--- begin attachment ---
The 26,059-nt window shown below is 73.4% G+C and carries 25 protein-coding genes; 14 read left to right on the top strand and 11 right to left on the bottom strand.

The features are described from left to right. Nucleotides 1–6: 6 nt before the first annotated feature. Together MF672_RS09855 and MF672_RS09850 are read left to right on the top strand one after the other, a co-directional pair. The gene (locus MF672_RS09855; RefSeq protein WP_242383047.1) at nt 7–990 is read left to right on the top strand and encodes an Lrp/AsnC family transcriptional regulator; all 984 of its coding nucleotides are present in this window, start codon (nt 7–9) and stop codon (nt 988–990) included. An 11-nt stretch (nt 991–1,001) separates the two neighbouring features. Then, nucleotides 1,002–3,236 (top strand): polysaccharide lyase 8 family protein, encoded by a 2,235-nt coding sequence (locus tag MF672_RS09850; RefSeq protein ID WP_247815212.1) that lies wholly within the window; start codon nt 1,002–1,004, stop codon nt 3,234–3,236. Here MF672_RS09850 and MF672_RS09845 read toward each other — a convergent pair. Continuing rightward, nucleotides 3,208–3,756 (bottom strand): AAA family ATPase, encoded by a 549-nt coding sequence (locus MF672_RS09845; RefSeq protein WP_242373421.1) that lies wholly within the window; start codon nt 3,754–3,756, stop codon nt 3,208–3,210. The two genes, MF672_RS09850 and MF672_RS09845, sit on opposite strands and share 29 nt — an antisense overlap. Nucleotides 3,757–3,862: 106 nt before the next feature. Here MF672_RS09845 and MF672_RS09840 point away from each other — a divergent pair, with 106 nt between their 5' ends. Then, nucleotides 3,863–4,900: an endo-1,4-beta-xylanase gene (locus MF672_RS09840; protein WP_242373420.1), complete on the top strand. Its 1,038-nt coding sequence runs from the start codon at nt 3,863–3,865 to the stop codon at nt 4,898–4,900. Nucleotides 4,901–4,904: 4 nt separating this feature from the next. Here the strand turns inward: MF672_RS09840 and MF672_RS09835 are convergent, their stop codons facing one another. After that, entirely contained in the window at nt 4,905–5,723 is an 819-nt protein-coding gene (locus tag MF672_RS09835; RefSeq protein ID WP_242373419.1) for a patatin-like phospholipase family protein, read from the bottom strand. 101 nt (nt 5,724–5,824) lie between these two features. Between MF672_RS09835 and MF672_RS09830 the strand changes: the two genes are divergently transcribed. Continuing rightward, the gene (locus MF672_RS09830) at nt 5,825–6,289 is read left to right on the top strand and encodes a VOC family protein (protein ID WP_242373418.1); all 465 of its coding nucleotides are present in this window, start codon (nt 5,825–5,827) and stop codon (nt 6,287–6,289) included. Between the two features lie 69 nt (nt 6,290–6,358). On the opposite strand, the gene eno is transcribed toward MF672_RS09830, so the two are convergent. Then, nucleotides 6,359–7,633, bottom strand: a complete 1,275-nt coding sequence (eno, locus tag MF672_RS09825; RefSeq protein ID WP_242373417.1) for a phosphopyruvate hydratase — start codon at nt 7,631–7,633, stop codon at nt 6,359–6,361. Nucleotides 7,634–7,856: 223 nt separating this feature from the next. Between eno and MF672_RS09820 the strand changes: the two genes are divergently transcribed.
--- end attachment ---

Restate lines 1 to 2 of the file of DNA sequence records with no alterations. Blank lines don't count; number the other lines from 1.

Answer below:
The 26,059-nt window shown below is 73.4% G+C and carries 25 protein-coding genes; 14 read left to right on the top strand and 11 right to left on the bottom strand.

The features are described from left to right. Nucleotides 1–6: 6 nt before the first annotated feature. Together MF672_RS09855 and MF672_RS09850 are read left to right on the top strand one after the other, a co-directional pair. The gene (locus MF672_RS09855; RefSeq protein WP_242383047.1) at nt 7–990 is read left to right on the top strand and encodes an Lrp/AsnC family transcriptional regulator; all 984 of its coding nucleotides are present in this window, start codon (nt 7–9) and stop codon (nt 988–990) included. An 11-nt stretch (nt 991–1,001) separates the two neighbouring features. Then, nucleotides 1,002–3,236 (top strand): polysaccharide lyase 8 family protein, encoded by a 2,235-nt coding sequence (locus tag MF672_RS09850; RefSeq protein ID WP_247815212.1) that lies wholly within the window; start codon nt 1,002–1,004, stop codon nt 3,234–3,236. Here MF672_RS09850 and MF672_RS09845 read toward each other — a convergent pair. Continuing rightward, nucleotides 3,208–3,756 (bottom strand): AAA family ATPase, encoded by a 549-nt coding sequence (locus MF672_RS09845; RefSeq protein WP_242373421.1) that lies wholly within the window; start codon nt 3,754–3,756, stop codon nt 3,208–3,210. The two genes, MF672_RS09850 and MF672_RS09845, sit on opposite strands and share 29 nt — an antisense overlap. Nucleotides 3,757–3,862: 106 nt before the next feature. Here MF672_RS09845 and MF672_RS09840 point away from each other — a divergent pair, with 106 nt between their 5' ends. Then, nucleotides 3,863–4,900: an endo-1,4-beta-xylanase gene (locus MF672_RS09840; protein WP_242373420.1), complete on the top strand. Its 1,038-nt coding sequence runs from the start codon at nt 3,863–3,865 to the stop codon at nt 4,898–4,900. Nucleotides 4,901–4,904: 4 nt separating this feature from the next. Here the strand turns inward: MF672_RS09840 and MF672_RS09835 are convergent, their stop codons facing one another. After that, entirely contained in the window at nt 4,905–5,723 is an 819-nt protein-coding gene (locus tag MF672_RS09835; RefSeq protein ID WP_242373419.1) for a patatin-like phospholipase family protein, read from the bottom strand. 101 nt (nt 5,724–5,824) lie between these two features. Between MF672_RS09835 and MF672_RS09830 the strand changes: the two genes are divergently transcribed. Continuing rightward, the gene (locus MF672_RS09830) at nt 5,825–6,289 is read left to right on the top strand and encodes a VOC family protein (protein ID WP_242373418.1); all 465 of its coding nucleotides are present in this window, start codon (nt 5,825–5,827) and stop codon (nt 6,287–6,289) included. Between the two features lie 69 nt (nt 6,290–6,358). On the opposite strand, the gene eno is transcribed toward MF672_RS09830, so the two are convergent. Then, nucleotides 6,359–7,633, bottom strand: a complete 1,275-nt coding sequence (eno, locus tag MF672_RS09825; RefSeq protein ID WP_242373417.1) for a phosphopyruvate hydratase — start codon at nt 7,631–7,633, stop codon at nt 6,359–6,361. Nucleotides 7,634–7,856: 223 nt separating this feature from the next. Between eno and MF672_RS09820 the strand changes: the two genes are divergently transcribed.